Testing Hypotheses

One of the criticisms often levied against the social sciences is that they cannot conduct experiments like the natural sciences. Yet, experimentation is not possible in all of the hard sciences, like parts of physics or astronomy. Even if experimentation is difficult in the social sciences, hypotheses can still be tested.

This is definitely the case in the markets. Some observers opined that the sharp rise in interest rates would have a strong impact on investment strategies. It would mark the deathknell of carry-trades. The market would price risk more in line with what the academic models and officials seem to think is more appropriate. The bull market is stocks would end and the love affair with emerging markets would sour.

The price action in the capital markets provides little evidence to support these hypotheses. In fact the resilience of investment themes in the face of the increase in interest rates is most impressive.

The sell-off in US bonds begin in earnest a month ago. Over the past month the US 10-year yield has risen 49 bp whle the 2-year yield has risen 33 bp. Over the past week, the 10-year yield has increased by 9 bp and the 2 yr 8. The short-end has also back up with the implied yield on the Dec Eurodollar futures having risen 20 bp over the past month and 4.5 bp over the past week.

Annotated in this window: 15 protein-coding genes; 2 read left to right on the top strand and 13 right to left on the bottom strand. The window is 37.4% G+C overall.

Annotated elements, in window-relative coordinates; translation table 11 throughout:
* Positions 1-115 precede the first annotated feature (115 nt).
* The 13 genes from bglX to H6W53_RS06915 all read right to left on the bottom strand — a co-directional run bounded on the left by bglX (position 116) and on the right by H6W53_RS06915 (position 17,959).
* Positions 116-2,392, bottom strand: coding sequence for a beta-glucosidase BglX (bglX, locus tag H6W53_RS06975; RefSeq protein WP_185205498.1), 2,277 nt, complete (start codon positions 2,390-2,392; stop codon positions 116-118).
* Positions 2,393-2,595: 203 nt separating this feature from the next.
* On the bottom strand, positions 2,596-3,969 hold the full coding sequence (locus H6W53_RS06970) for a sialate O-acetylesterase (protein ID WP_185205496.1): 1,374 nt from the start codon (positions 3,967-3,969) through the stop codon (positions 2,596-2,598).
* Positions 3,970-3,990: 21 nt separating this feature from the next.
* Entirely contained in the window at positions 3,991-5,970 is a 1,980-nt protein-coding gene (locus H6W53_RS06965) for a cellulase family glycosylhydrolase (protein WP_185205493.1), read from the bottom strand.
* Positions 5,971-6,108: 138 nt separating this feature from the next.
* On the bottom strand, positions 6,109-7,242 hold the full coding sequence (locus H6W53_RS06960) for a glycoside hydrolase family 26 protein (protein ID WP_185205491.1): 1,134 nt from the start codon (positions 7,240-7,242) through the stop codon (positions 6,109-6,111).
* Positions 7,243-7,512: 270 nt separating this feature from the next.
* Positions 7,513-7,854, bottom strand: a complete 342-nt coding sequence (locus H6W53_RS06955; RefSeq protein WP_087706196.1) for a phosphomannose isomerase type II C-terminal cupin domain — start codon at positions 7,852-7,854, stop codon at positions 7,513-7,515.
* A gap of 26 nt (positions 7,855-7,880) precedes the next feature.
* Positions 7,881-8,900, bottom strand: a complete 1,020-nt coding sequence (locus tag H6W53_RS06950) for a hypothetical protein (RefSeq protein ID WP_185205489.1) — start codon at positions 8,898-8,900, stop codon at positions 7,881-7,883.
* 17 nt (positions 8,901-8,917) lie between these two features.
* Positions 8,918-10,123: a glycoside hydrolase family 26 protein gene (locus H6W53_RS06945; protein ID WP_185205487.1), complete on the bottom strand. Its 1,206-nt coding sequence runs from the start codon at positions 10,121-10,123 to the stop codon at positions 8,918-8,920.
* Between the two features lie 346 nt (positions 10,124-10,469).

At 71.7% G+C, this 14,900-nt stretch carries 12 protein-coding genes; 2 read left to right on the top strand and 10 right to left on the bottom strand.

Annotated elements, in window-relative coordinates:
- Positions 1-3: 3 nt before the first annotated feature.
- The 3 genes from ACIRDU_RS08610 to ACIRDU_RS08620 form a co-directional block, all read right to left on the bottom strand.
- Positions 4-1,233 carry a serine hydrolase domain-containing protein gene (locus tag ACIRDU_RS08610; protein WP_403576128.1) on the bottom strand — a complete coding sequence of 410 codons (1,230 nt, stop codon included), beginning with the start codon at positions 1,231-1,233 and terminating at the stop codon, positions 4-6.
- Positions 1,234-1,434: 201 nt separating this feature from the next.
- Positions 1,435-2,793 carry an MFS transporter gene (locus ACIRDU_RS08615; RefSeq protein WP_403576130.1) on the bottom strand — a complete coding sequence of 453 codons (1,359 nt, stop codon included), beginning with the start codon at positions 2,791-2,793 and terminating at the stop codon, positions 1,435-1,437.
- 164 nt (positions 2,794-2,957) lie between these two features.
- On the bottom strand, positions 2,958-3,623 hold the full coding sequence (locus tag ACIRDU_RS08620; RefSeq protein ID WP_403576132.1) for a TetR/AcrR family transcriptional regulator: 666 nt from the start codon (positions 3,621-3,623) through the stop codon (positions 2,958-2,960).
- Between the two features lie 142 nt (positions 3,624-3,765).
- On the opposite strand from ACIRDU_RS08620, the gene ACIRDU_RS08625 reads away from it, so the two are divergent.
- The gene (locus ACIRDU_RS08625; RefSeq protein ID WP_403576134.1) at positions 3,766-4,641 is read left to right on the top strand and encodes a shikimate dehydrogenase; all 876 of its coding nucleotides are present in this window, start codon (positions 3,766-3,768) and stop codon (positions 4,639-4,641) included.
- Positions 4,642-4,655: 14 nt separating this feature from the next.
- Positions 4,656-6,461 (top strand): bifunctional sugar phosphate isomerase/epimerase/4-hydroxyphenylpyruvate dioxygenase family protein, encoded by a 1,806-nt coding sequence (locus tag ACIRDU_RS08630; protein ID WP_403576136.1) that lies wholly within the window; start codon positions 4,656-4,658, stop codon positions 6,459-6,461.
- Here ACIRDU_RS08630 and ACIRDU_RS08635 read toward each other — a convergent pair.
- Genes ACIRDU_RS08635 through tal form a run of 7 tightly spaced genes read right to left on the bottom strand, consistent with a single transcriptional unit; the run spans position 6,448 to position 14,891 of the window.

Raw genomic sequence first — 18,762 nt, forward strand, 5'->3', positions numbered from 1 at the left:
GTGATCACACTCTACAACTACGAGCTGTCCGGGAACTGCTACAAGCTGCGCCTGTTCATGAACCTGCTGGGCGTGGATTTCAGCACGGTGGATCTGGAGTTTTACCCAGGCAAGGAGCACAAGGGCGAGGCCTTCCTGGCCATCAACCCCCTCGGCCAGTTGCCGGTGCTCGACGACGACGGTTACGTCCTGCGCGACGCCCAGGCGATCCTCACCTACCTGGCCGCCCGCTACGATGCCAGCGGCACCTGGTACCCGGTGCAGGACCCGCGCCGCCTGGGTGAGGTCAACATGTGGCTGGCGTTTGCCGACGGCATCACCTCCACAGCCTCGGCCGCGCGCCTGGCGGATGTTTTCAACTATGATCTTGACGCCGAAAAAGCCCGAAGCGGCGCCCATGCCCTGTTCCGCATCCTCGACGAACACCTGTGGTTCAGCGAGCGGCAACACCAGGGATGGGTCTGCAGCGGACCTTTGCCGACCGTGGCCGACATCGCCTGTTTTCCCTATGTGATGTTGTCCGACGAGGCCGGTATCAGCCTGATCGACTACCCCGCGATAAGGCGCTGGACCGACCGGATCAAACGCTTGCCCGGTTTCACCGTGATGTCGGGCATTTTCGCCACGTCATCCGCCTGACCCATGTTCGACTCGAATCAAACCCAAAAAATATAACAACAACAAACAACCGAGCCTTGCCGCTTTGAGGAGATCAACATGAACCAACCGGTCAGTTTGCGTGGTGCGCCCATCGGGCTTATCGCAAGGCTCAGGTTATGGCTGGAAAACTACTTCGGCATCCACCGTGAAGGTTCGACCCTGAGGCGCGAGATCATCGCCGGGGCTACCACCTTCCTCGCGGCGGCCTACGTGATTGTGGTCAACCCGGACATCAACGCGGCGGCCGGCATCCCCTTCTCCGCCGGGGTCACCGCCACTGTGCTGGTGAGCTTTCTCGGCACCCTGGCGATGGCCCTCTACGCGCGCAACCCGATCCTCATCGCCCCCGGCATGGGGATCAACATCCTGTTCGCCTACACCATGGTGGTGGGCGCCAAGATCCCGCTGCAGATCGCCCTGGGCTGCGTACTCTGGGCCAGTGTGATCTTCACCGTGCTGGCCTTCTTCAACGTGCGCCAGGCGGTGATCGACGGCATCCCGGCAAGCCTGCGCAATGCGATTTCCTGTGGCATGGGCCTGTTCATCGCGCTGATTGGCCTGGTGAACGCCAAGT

The yen remains weak and yen carry-trades still seem to be in play. While Japanese rates have been dragged higher, not as much as in the US and Europe. The widening interest rate differentials continue to encourage carry-trade strategies. The yen has weakened 2.7% against the dollar over the past month and half of that has taken place over the past five sessions. It has lost 1% against euro in the past week, and was essentially flat over the prior three weeks.

The strongest currencies continue to be high yielding currencies. Over the past week, the Brazlian real has appreciated by 2.1% against the dollar and 3.25% over the past month. Unprecedented intervention at the start of this past week has weighed on the New Zealand dollar, where the cash rate was unexpectedlyhiked to a record 8% earlier this month, but it is still up more than 2% over the past month, making it among the strongest performers against the greenback.

Emerging equity markets have not been hampered by the rise in interest rates. The MSCI Emerging market index has risen to new record levels. It is up a little more than 4% over the past month, with a little less than half being recorded over the past week.

The bull run in the major equity markets has also not been derailed by the backing up of interest rates. Over the past month the S&P 500 has rtisen about 2.25%, with the bulk having been recorded over the past week (~!.8%). The high flying German DAX has risen 6.6% over the past month, and again with the lion’s share have been seen over the past week (~5.4%). This was week’s gain of about 3.2% was enough to lift the UK’s FTSE into positive territory for the past month (~2.2%). Even the Japanese stock market, which often moves inversely to the Japanese government bond market, has moved higher despite the backing up of rates. The Nikkei is up 2.6% over the past month and a little more than 1% over the past week.